We now have the model, the mental image of a slave or peasant worker. Poor, miserable, unpaid or under-paid, a virtual lowlife that has to be tolerated in order to run your city, and later, your company. As urban living evolved, and we had all these slaves doing manual labor, we needed someone to ride herd on them to make sure they did the job right and didn't bolt into the bushes the first chance they got. Boom! We created slave masters, the precursor to managers and cops. As cities grew, businesses developed to provide products and services, creating a merchant class. So, now, you had several distinct classes, the ruling or royal class, the merchant class, and the servant or slave class, and never the twain shall meet.

This is somewhat condensed and perhaps exaggerated, but not that much. Look at slavery in the U.S. and around the world, going back at least as far as ancient Egypt. The Egyptians hauled slaves up from Africa to build their pyramids and to perform other works of antiquity. Slave labor has been the hallmark of successful dynasties for centuries.

It should come as no surprise that so many companies, and management in those companies consider the workforce a an unruly but necessary evil to doing business. There may be exceptions to this statement, but to my knowledge, people, the workers, are considered a liability when it comes to keeping the books in business. You will find such things as vehicles, buildings, equipment of all kinds, and even office furniture listed as an asset in the ledgers of companies because they represent "value" in the minds of the company. And the people? You will find them in the liabilities column. Here, from is a list of short-term liabilities:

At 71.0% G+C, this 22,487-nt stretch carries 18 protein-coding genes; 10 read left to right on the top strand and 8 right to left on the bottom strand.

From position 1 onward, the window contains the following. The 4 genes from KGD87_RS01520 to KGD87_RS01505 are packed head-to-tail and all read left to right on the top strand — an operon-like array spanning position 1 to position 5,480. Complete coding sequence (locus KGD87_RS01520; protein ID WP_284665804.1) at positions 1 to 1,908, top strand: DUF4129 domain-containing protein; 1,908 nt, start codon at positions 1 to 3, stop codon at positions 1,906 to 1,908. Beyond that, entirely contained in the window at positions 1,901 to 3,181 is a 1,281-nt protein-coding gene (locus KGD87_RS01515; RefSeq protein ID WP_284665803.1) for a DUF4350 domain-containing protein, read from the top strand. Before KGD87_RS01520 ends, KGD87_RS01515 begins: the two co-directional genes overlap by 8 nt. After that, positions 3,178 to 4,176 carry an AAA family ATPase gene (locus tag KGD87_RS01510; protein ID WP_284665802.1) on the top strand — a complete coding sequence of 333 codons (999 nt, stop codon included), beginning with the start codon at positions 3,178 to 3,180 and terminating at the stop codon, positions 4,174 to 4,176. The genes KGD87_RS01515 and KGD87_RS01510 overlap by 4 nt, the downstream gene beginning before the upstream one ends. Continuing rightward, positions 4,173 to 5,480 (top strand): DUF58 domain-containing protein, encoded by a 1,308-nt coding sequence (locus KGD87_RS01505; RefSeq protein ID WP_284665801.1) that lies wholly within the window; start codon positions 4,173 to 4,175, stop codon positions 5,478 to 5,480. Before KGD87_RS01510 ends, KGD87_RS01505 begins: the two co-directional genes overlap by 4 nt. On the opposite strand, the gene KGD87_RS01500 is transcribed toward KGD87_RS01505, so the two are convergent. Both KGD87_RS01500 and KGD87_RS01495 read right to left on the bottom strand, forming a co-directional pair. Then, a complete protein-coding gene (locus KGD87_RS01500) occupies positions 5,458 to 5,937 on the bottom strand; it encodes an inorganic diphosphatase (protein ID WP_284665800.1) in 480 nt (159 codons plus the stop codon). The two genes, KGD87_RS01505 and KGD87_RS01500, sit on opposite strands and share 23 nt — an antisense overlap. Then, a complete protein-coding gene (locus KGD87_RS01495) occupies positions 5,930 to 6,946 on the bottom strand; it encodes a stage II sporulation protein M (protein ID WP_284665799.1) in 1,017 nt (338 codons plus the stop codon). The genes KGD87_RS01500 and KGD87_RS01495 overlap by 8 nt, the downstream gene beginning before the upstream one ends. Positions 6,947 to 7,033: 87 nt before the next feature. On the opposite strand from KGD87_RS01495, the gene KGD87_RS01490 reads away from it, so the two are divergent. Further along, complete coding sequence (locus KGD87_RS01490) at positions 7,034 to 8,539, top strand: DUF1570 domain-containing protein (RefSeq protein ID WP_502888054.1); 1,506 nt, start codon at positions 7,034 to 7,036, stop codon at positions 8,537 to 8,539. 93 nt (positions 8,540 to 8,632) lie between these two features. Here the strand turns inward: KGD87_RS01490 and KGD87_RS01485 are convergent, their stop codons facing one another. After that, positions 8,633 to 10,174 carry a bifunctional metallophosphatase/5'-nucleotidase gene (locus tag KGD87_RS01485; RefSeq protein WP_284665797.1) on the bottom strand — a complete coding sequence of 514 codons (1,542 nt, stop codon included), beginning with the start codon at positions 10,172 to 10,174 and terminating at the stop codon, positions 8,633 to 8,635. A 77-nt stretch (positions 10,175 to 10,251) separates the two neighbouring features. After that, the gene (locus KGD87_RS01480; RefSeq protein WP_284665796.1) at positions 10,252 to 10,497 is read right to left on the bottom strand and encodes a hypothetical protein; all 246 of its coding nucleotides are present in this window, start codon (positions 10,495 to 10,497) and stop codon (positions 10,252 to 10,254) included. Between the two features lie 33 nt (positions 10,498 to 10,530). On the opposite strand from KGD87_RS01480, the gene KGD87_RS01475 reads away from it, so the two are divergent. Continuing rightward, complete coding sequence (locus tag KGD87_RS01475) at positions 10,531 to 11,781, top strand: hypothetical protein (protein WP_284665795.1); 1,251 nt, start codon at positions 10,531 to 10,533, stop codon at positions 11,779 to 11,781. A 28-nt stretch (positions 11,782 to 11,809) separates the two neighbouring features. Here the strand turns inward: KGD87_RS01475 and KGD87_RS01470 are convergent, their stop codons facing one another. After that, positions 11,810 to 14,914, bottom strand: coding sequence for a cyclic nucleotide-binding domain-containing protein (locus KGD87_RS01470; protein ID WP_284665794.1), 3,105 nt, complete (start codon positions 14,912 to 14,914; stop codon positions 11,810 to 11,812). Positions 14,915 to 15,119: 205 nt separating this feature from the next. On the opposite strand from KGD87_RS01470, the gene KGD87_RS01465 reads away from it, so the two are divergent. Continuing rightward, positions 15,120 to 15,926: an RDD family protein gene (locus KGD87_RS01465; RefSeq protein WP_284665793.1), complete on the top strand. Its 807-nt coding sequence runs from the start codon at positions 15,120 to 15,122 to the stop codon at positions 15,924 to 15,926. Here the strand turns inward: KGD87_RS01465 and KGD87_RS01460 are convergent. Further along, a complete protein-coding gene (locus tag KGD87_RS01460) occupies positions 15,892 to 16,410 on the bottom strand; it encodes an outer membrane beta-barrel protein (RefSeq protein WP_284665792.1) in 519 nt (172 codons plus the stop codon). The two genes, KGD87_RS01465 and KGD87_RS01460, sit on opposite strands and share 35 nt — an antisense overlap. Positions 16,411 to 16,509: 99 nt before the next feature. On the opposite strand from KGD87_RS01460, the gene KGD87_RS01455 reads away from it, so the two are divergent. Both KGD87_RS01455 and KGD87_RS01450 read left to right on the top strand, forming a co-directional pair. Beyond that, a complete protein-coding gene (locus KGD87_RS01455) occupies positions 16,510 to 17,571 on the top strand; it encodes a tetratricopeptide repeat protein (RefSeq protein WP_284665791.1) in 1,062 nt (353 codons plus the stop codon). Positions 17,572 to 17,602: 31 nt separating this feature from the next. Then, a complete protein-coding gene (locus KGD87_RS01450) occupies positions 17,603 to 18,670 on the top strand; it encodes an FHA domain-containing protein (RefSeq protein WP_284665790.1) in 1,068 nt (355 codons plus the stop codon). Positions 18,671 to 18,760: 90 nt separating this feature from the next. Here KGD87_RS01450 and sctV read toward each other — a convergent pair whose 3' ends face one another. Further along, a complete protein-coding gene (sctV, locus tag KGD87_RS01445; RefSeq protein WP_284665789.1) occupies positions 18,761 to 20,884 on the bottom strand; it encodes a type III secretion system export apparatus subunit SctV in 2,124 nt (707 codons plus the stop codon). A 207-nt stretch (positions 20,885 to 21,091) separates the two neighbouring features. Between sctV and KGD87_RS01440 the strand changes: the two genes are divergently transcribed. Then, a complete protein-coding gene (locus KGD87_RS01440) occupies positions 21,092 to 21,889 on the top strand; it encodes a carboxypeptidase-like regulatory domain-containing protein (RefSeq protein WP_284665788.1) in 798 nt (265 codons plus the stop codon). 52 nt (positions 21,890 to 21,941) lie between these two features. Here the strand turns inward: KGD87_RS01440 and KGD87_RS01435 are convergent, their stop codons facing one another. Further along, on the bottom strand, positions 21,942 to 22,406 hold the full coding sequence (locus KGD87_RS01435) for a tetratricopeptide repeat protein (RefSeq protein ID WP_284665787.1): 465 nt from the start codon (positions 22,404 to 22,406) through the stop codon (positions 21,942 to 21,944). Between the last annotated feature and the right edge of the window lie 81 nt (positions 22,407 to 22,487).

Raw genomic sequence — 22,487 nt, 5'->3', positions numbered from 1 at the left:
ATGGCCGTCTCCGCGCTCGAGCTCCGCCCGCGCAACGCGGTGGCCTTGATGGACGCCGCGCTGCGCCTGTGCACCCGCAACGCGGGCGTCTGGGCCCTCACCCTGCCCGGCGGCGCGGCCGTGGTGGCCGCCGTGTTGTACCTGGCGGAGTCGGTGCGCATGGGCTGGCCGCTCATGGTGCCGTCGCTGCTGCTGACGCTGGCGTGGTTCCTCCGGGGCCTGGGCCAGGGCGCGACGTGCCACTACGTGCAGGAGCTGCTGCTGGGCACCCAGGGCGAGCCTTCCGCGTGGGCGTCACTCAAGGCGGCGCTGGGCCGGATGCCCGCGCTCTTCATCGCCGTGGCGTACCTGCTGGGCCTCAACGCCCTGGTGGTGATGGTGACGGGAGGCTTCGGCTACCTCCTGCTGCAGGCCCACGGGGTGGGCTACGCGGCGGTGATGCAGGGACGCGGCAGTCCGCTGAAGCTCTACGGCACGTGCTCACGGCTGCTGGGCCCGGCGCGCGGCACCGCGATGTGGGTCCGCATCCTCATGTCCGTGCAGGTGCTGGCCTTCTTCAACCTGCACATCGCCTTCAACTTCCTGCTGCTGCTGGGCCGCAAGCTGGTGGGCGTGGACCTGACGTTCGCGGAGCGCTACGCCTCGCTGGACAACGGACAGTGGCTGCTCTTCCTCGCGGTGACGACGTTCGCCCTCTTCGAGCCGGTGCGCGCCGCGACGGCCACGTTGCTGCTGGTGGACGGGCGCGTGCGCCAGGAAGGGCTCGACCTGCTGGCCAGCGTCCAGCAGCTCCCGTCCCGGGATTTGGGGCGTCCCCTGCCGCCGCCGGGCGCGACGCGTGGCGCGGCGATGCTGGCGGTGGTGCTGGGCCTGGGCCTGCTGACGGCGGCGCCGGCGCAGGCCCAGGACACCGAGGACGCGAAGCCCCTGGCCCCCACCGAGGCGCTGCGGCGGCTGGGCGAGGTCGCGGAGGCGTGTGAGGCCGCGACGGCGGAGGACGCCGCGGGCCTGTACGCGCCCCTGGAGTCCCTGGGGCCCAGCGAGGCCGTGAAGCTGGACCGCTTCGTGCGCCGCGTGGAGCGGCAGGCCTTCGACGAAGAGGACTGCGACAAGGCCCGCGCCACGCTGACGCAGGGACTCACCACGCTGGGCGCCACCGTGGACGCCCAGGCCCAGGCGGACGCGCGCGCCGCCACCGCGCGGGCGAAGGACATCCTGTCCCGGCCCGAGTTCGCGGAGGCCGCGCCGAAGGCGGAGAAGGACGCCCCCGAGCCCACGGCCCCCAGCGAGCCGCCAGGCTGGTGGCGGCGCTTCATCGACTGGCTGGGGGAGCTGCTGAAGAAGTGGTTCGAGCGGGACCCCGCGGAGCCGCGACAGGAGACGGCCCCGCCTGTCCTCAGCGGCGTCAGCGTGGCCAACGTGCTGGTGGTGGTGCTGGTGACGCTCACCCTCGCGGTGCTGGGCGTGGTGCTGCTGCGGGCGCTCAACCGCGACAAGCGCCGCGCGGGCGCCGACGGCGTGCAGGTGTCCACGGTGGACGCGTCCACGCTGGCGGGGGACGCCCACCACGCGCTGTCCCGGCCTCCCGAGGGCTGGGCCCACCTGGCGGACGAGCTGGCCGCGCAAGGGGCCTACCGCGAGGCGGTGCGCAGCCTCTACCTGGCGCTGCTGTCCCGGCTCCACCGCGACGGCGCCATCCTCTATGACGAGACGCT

Current Liability Accounts (due in less than one year):

  • Accounts payable. Invoiced liabilities payable to suppliers.

  • Accrued liabilities. Liabilities that have not yet been invoiced by a supplier, but which are owed as of the balance sheet date.

  • Accrued wages. Compensation earned but not yet paid to employees as of the balance sheet date.

  • Customer deposits. Payments made by customers in advance of the seller completing services or shipping goods to them. If the goods or services are not provided, the company has an obligation to return the funds.